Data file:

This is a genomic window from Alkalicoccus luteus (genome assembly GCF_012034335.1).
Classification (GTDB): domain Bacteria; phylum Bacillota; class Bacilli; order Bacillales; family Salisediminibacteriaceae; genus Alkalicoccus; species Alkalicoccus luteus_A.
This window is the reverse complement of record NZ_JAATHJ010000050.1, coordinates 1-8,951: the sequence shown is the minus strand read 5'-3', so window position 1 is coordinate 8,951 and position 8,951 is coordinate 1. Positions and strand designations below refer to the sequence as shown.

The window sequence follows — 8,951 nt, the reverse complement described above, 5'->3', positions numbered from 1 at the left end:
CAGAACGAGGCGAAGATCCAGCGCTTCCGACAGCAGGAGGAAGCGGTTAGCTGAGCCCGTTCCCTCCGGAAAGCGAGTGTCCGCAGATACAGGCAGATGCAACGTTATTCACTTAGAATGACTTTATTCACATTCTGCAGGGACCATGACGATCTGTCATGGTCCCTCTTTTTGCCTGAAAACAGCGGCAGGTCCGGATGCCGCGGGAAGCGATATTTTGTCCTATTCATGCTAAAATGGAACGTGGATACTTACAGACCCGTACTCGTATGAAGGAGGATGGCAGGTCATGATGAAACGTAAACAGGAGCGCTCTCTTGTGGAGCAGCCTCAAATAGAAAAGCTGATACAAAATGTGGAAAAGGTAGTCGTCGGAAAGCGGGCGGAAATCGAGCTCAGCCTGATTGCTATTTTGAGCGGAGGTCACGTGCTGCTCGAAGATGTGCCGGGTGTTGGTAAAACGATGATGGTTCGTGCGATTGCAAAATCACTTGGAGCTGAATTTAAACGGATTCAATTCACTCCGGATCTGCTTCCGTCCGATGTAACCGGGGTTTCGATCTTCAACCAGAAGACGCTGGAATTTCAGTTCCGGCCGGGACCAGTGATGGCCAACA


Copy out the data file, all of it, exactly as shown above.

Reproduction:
This is a genomic window from Alkalicoccus luteus (genome assembly GCF_012034335.1).
Classification (GTDB): domain Bacteria; phylum Bacillota; class Bacilli; order Bacillales; family Salisediminibacteriaceae; genus Alkalicoccus; species Alkalicoccus luteus_A.
This window is the reverse complement of record NZ_JAATHJ010000050.1, coordinates 1-8,951: the sequence shown is the minus strand read 5'-3', so window position 1 is coordinate 8,951 and position 8,951 is coordinate 1. Positions and strand designations below refer to the sequence as shown.

The window sequence follows — 8,951 nt, the reverse complement described above, 5'->3', positions numbered from 1 at the left end:
CAGAACGAGGCGAAGATCCAGCGCTTCCGACAGCAGGAGGAAGCGGTTAGCTGAGCCCGTTCCCTCCGGAAAGCGAGTGTCCGCAGATACAGGCAGATGCAACGTTATTCACTTAGAATGACTTTATTCACATTCTGCAGGGACCATGACGATCTGTCATGGTCCCTCTTTTTGCCTGAAAACAGCGGCAGGTCCGGATGCCGCGGGAAGCGATATTTTGTCCTATTCATGCTAAAATGGAACGTGGATACTTACAGACCCGTACTCGTATGAAGGAGGATGGCAGGTCATGATGAAACGTAAACAGGAGCGCTCTCTTGTGGAGCAGCCTCAAATAGAAAAGCTGATACAAAATGTGGAAAAGGTAGTCGTCGGAAAGCGGGCGGAAATCGAGCTCAGCCTGATTGCTATTTTGAGCGGAGGTCACGTGCTGCTCGAAGATGTGCCGGGTGTTGGTAAAACGATGATGGTTCGTGCGATTGCAAAATCACTTGGAGCTGAATTTAAACGGATTCAATTCACTCCGGATCTGCTTCCGTCCGATGTAACCGGGGTTTCGATCTTCAACCAGAAGACGCTGGAATTTCAGTTCCGGCCGGGACCAGTGATGGCCAACA